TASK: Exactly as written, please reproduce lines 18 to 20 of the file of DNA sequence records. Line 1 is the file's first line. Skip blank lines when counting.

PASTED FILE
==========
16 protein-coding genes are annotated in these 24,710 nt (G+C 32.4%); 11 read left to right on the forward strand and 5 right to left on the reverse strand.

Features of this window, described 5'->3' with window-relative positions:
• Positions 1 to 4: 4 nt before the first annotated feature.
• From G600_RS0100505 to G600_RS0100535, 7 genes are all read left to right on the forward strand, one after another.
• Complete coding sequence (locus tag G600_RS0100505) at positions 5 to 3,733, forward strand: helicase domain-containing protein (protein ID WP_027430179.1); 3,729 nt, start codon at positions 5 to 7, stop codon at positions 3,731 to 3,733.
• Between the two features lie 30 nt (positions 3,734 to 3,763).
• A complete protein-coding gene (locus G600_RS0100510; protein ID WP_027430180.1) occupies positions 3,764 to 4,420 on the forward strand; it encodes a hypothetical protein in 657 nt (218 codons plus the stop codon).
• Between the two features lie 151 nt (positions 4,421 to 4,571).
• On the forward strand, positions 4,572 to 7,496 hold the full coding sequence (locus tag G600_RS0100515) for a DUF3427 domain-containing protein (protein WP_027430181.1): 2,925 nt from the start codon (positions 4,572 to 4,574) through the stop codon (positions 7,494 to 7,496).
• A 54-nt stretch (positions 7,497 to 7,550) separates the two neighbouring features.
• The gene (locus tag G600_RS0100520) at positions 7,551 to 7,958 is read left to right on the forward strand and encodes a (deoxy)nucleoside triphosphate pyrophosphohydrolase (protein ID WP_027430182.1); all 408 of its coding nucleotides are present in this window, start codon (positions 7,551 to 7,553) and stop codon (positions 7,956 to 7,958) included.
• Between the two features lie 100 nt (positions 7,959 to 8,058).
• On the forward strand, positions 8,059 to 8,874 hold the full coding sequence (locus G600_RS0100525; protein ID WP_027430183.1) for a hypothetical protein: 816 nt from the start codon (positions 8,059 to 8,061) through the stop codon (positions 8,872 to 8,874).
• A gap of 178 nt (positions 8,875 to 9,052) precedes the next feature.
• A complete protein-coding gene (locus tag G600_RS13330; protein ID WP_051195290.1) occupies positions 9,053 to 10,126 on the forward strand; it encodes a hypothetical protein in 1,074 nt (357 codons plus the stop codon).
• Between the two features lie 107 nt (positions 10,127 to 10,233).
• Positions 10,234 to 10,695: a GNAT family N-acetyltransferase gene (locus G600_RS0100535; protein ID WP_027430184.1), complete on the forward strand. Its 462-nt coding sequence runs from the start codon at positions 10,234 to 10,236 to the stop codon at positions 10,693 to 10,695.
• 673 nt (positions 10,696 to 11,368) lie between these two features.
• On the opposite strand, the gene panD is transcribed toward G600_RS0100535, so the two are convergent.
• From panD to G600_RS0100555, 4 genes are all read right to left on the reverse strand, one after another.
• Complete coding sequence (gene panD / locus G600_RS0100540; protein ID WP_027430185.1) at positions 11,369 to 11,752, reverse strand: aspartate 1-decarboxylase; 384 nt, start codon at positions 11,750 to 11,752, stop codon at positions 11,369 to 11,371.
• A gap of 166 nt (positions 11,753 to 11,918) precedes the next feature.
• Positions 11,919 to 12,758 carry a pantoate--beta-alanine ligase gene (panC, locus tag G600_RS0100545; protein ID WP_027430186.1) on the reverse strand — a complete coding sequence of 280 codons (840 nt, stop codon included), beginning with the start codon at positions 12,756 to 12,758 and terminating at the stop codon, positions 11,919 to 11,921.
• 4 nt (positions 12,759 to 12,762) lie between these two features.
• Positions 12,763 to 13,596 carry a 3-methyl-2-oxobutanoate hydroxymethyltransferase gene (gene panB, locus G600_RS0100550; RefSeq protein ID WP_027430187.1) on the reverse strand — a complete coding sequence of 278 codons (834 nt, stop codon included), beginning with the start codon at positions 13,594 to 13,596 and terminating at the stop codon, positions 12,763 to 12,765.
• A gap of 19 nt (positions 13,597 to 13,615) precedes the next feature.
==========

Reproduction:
• 673 nt (positions 10,696 to 11,368) lie between these two features.
• On the opposite strand, the gene panD is transcribed toward G600_RS0100535, so the two are convergent.
• From panD to G600_RS0100555, 4 genes are all read right to left on the reverse strand, one after another.